These self-professed experts, however, were also Christians who believed, according to Leonard, “that a Kingdom of Heaven on earth could be built without Christ’s return.” As progressive economist Richard T. Ely wrote, “God works through the State,” and the progressives had every intention of being the Almighty’s instrument of change. Modest they were not.
Far from seeing the growing size of business and its scientific management techniques as a threat to local control of politics, as the populists did, the progressives were the champions of centralization and rationalization in every aspect of life. Efficiency was their watchword, and anything seen as inefficient didn’t deserve to survive. “Progressives,” writes Leonard, “regarded small business as inefficient and outmoded, and they largely applauded its destruction.” In factories, progressives embraced Taylorism’s surveillance and micromanagement of workers because it promised to create surpluses so large that labor and management would both be satisfied with their cut, thereby promoting industrial harmony.
It also didn’t hurt that Taylorism put people like themselves—the enlightened experts or “industrial statesmen,” as The New Republic’s co-founder Herbert Croly put it—in positions of authority. This helps to confirm Kolko’s observation that during the Progressive Era “no effort whatsoever was ever made to democratize the work situation and industrial control, much less consider the desirability of reducing technological efficiency, if necessary, in such a way as to make decentralization or workers’ control possible.”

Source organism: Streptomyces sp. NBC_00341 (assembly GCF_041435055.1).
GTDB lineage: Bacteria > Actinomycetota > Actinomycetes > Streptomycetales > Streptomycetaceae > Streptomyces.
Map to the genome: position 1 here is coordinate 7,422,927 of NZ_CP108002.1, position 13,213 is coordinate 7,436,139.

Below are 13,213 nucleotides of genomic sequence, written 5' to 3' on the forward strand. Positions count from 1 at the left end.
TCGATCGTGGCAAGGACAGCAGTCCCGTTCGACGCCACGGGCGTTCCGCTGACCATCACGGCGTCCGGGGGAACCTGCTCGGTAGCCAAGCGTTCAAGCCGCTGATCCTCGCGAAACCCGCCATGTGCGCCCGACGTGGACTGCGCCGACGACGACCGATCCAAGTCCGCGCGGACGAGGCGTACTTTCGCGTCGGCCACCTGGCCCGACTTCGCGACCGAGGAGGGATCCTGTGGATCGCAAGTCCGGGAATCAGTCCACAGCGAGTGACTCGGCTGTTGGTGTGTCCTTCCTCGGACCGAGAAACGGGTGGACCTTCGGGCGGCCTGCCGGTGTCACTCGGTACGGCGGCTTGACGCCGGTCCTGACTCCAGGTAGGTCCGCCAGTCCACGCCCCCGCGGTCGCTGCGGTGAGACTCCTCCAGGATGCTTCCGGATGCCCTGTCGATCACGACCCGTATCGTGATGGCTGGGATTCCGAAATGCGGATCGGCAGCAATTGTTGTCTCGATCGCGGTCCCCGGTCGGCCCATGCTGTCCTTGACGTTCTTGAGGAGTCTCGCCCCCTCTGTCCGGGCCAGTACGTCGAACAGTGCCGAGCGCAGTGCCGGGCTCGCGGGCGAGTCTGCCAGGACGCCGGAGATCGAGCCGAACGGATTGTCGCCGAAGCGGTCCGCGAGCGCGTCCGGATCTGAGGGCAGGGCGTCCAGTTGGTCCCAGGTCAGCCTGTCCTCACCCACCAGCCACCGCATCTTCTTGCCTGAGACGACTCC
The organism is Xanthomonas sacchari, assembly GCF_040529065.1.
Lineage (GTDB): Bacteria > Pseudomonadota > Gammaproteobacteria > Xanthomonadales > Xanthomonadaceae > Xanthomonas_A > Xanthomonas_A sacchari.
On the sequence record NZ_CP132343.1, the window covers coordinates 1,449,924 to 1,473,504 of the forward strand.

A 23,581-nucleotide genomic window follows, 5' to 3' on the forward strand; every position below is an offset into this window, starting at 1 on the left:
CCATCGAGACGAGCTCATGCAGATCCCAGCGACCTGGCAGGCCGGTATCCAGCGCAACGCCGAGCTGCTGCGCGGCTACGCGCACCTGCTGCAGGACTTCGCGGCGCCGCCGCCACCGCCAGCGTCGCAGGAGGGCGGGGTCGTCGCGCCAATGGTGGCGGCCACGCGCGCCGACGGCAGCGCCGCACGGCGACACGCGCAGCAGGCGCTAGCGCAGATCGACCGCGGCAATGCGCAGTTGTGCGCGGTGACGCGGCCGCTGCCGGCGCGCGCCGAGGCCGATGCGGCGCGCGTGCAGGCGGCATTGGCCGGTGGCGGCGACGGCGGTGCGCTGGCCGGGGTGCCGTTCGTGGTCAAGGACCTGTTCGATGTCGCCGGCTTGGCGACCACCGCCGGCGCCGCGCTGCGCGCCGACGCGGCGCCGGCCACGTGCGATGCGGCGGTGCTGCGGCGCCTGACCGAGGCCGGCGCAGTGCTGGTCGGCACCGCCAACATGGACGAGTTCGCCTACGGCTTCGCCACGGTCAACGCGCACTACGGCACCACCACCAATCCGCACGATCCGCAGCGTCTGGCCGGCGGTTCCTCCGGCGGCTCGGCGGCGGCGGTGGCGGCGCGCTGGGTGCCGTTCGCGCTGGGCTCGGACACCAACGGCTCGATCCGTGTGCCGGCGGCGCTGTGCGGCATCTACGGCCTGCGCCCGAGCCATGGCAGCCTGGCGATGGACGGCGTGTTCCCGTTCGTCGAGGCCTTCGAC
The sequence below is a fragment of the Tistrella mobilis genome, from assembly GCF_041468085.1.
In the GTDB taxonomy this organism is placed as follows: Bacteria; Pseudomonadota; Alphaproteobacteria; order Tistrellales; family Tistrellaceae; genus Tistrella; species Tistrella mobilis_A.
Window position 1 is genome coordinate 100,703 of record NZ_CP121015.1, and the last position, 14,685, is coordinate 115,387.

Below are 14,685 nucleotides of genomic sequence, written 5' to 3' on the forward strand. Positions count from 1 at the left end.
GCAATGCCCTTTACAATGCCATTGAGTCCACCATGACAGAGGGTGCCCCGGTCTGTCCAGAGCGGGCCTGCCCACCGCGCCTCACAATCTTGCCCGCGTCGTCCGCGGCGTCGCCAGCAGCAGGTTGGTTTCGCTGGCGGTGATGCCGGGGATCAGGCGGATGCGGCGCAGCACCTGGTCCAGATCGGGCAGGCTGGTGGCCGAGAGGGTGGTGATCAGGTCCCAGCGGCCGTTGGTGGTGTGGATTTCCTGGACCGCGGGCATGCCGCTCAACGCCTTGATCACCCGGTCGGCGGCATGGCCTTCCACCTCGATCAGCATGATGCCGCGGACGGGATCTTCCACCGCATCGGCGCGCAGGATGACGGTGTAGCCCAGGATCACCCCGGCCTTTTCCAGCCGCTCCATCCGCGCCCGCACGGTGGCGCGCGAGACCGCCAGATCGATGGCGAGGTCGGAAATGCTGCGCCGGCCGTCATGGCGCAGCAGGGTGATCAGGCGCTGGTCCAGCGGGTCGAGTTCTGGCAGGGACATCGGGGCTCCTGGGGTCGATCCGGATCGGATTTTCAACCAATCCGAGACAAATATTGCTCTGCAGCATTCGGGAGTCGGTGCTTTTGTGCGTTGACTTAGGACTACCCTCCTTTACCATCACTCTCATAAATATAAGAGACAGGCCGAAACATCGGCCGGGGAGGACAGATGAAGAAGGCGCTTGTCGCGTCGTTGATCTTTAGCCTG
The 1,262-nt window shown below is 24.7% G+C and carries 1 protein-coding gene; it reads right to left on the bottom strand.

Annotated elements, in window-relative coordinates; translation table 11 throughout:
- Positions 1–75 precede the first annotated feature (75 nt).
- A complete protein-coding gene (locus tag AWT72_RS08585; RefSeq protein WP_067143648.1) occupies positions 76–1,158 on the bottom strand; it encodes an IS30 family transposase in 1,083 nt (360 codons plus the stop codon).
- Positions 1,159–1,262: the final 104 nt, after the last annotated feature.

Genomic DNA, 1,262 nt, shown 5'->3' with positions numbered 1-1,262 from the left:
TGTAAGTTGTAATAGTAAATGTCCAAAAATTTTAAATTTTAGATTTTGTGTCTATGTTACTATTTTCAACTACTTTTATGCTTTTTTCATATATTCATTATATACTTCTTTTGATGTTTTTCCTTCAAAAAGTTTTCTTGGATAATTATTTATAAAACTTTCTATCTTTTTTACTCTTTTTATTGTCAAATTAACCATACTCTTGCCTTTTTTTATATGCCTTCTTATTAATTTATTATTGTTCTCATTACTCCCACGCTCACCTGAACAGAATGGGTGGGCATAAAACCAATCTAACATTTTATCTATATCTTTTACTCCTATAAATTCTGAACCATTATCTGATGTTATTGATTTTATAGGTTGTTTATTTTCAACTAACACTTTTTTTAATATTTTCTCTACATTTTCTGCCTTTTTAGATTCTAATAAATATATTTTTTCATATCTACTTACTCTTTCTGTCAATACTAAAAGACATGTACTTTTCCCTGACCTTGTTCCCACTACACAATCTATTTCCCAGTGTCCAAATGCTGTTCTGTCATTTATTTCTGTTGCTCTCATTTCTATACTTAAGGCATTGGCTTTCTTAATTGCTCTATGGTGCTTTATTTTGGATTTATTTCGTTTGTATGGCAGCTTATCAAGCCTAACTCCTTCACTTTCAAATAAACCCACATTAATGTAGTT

But the progressives’ fetish for efficiency didn’t stop at the factory gates. The obsession was applied in charities, city schools, and even churches and the home. Much like today, politics was derided as inefficient, and the desire for a strongman was palpable. While campaigning for the presidency in 1912, Woodrow Wilson complained that the Constitution’s checks and balances were an 18th-century anachronism and that power should be consolidated in the executive. The only official to face a nationwide vote, Wilson believed the president should have the “liberty, both in law and in conscience, to be as big a man as he can,” concluding the only limit to his power should be “his capacity.”
Too much has been made of the relationship between American progressivism and European fascism, but it isn’t hard to see why such comparisons are made. And Leonard’s book makes such comparisons easier and easier, particularly when he shifts to the arguments for biological efficiency. Progressive economists were ardent eugenicists who believed the state had to preserve the health of the Anglo-Saxon race, no matter how many individuals must be trampled on.
At the end of the 19th century and beginning of the 20th, Darwin’s theory of evolution was all the rage among the country’s intellectual elite, who simply took what they wanted from it to fit their particular ideologies, whether they sided more with mythic laissez-faire capitalism or with socialism. According to Darwin, evolution occurred due to natural selection, the complex interplay between an organism and its environment. Progressives believed, however, that the administrative state could be substituted for nature, with experts selecting those who could receive public support and thus reproduce, so that inferior genes didn’t pollute the nation’s gene pool. “In other words,” writes Leonard, “eugenics proposed to replace random natural selection with purposeful social selection.”